Sea Caves


Image: View from Tintagel Castle to the next head to the north.  Merlins Cave, Great Britain.

en: littoral cave; sea cave
de: Brandungshöhle (e); Seehöhle
es: cueva marina (f)
fr: grotte (f) littorale
hu: abráziós barlang
it: grotta (sf) costiera
pt: caverna marinha (f)
ro: peşteră (f) de abraziune


A sea cave is formed by the forces of the sea, waves seething at the rock face of a coast line, produce sometimes huge caverns, which are typically not very long. They are as long as the water reaches. The existence of this type of caves is not dependent on the kind of rock. Of course, it helps if the rock is weaker, less resistant against erosion.

Typically sea caves are formed along a weakness in the rock, like faults, different sediments or weaker layers. Faults in the rock sometimes produce chains of caves, everywhere the fault reaches the sea shore. (See  Merlins Cave)

Already existing caves are opend by the coastal erosion and the water starts to widen the cave. Typically those caves are karst caves. Many karst areas at the coast have caves opening to the sea, where the entrance is widenend by the waves. They are often called sea caves, which is only partly true.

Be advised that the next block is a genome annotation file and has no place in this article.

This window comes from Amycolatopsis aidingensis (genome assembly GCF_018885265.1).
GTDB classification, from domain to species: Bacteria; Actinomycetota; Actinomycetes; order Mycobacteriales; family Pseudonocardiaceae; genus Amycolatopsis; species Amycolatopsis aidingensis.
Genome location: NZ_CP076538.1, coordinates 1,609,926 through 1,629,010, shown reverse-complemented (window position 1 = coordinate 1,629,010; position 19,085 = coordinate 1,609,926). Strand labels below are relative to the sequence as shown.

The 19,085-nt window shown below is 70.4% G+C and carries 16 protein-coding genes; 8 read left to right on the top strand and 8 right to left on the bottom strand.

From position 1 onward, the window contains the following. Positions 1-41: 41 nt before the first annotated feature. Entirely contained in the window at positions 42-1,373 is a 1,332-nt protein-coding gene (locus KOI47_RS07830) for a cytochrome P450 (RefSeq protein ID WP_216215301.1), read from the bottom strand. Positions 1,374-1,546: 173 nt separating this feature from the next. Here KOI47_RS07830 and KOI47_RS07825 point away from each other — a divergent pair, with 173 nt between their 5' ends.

Sometimes faults, existing caves or weaknesses in the rock produce a small hole to the surface. The water swashing into the sea cave builts up a high pressure inside the cave, which emerges in form of water and air out of the small hole. This is called a blow hole. They are found all over the world along the coasts.

The biggest sea cave of the world is  Painted Cave on an island belonging to California, U.S.A.. The island, called Santa Cruz Island belongs to the Channel Islands National Park. The cave is 402 meters long.


Examples

 Painted Cave |  Merlins Cave |  Blue Grotto |  Sea Lion Caves


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